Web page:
The internal power supply of the progammer provides all the necessary
voltages, and no power is drawn from the main system. As well as the various
programming voltages (25V, 21V, 12.5V) the EPROM supply voltage can be raised
to 6V, the level necessary if the “intelligent programming algorithm” is to be
implemented for the larger EPROMs (see below).
The programmer’s box is made of metal and consists of an interlocking U-shaped
base (coloured black), and a U-shaped lid (coloured grey). With the
metal construction of the box and the internal mains transformer the weight of
the programmer is such that it sits nicely on a flat surface without any
tendency to scoot about while EPROMs are changed. Taking the lid off the box
reveals a very neat and compact arrangement. The main programmer logic is
contained on a single PCB that runs the length of the box. Underneath this PCB
is a toroidal mains transformer and a smaller pcb that carries the power
The Disk: This holds three programs:–
PROG. COM The programmer software.
CPROG. COM A configuration program for PROG.COM
PROGINIT.MAC The low level assembly language drivers used within
The disk is in Gemini QDSS format (i.e. single sided Galaxy format – 96tpi)
which can also be read by double-sided sytsems (QDDS format). The manual
indicates that you should be able (via your dealer) to exchange it for DDDS or
SDDS formats (the early Gemini 48tpi formats). Failing that you can ask for a
paper listing of PROGINIT.MAC instead. Some dealers may be able to provide
The Manual: The eight page manual covers the installation of the programmer,
and the use of CPROG and PROG. Also a brief section is included on how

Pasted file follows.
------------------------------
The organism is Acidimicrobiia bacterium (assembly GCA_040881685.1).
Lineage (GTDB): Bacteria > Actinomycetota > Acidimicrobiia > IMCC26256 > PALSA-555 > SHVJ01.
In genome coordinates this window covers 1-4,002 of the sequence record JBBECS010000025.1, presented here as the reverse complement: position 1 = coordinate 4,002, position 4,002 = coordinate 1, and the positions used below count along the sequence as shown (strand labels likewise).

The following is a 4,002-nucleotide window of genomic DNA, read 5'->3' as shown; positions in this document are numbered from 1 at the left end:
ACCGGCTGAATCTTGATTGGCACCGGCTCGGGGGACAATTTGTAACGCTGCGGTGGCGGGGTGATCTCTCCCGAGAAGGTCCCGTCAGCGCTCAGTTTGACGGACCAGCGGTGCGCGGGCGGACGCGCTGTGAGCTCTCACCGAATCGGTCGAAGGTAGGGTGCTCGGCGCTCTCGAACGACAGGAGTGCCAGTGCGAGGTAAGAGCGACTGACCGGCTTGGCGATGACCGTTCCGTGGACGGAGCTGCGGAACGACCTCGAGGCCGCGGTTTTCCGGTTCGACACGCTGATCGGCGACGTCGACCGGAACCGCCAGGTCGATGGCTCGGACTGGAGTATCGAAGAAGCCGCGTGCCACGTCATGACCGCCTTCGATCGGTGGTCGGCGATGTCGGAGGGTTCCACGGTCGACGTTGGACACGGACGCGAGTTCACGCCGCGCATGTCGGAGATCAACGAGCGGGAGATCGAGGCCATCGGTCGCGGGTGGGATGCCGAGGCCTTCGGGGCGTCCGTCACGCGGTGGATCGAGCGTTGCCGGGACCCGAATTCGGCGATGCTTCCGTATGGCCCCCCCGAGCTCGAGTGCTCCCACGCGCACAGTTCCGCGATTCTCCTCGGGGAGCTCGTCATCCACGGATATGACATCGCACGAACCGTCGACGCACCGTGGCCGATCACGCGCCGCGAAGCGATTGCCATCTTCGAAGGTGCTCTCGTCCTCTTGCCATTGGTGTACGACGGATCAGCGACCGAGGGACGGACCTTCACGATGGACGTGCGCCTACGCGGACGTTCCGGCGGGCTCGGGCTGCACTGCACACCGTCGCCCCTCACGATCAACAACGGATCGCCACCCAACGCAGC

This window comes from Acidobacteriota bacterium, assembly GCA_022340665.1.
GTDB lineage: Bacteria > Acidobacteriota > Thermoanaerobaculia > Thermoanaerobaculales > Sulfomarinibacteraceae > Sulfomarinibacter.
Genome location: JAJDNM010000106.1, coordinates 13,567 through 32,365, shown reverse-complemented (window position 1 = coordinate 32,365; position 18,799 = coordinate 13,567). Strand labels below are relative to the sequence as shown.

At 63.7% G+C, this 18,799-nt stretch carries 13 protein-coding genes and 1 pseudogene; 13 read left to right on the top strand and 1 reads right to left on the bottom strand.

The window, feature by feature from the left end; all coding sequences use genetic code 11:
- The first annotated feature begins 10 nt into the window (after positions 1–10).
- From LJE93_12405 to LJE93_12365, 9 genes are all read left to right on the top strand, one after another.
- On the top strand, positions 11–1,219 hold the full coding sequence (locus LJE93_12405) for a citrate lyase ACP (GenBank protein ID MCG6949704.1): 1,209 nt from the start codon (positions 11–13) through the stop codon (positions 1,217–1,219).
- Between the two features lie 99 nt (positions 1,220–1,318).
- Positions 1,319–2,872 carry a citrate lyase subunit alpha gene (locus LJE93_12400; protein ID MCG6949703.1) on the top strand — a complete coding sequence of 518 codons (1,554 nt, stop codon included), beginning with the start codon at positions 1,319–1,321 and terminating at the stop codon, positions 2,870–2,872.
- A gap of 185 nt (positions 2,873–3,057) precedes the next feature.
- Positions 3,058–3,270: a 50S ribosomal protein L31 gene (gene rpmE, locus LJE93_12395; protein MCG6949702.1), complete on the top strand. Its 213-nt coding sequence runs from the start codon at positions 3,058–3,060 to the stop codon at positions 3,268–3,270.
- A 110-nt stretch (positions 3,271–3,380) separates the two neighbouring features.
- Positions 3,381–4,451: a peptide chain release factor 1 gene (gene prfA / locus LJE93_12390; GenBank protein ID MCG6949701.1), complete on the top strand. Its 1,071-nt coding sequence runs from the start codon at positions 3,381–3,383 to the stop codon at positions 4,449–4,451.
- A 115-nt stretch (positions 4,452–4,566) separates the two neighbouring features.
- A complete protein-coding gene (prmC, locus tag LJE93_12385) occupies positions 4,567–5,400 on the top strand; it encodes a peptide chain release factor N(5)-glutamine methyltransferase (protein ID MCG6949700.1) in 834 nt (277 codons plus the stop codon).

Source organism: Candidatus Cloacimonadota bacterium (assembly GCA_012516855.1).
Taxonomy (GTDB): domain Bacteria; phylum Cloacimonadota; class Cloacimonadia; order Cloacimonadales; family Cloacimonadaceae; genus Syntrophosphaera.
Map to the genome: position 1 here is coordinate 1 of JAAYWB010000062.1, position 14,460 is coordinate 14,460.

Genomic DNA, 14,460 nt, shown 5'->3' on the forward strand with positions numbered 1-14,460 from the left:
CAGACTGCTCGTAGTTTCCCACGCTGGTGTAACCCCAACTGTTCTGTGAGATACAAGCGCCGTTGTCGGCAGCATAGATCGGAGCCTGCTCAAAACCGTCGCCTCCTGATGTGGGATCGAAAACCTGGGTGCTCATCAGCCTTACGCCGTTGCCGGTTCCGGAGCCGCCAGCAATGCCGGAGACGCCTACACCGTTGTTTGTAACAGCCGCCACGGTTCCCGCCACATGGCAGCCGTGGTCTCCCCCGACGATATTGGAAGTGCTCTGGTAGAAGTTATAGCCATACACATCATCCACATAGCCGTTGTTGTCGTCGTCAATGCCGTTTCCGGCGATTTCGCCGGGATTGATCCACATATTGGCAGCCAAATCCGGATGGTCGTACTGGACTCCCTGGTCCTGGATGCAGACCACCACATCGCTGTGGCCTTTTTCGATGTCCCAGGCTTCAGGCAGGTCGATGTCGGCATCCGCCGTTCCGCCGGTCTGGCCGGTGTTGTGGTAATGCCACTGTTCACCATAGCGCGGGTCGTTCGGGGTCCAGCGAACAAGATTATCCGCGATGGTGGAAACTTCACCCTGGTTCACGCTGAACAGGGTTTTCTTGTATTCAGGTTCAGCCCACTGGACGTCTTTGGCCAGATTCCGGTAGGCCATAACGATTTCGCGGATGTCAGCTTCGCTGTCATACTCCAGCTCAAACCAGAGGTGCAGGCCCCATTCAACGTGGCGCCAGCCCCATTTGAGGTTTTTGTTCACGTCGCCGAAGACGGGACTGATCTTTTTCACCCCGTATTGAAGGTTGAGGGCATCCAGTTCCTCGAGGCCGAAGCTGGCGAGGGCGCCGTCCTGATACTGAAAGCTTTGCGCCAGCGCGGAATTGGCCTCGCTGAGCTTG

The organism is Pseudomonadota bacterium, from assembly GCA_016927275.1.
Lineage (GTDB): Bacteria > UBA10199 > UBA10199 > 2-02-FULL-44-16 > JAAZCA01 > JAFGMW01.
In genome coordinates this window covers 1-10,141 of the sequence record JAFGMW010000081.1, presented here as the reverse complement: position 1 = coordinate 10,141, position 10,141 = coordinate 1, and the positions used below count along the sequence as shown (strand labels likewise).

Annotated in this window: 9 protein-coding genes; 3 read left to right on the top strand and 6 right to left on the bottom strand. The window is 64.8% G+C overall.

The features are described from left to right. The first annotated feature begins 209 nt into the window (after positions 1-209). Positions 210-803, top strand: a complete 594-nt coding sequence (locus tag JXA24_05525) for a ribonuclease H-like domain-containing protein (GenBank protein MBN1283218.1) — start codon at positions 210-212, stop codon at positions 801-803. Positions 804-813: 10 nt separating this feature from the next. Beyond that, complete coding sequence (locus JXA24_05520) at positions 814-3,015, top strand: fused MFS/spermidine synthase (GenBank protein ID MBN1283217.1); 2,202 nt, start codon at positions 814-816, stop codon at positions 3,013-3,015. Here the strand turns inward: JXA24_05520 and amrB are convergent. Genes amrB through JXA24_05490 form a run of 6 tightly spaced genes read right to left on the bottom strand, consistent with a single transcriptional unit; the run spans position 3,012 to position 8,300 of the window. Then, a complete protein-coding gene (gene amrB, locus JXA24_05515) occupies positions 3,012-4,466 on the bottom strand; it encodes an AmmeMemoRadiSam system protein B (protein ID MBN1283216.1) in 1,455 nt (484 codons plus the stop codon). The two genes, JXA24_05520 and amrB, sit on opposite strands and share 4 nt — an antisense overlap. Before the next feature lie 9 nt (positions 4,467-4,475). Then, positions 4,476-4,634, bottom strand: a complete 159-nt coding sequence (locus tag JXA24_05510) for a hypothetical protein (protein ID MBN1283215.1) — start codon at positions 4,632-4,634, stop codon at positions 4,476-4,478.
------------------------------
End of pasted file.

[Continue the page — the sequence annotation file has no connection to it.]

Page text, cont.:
Microsoft’s M80/L80 combination can be used to create ROMable programs, There
is no description of the internal circuitry of the programmer nor is there any
information on how it should be driven by any program other than that
supplied. (But see PROGINIT.MAC below.)
Using the Software
The configuration program CPROG allows the user to change two parameters
within PROG. The first is the base address of the PIO that is driving the
programmer, and the second is the default EPROM type that PROG assumes when it
is invoked. The latter option saves the user the irritation of having to use
the -Change EPROM type” option every time that PROG is used.
The main program PROG drives the programmer, and transfers data in both
directions between disk files and a EPROMs via a buffer that it maintains in
memory. When invoked it puts up a heading together with a menu from which the
following options can be selected:
0 – Return to CP/M.
1 – Change EPROM type. This brings up a sub-menu offering the choice of 2716,
2732, 2732A, 2764, 27128, and 27256.
2 —- Read an EPROM into the buffer. This prompts for an EPROM to be inserted
into the socket, and then reads it into the buffer.
3 – Read a disk file into the buffer. (A prompt for a file name will appear.)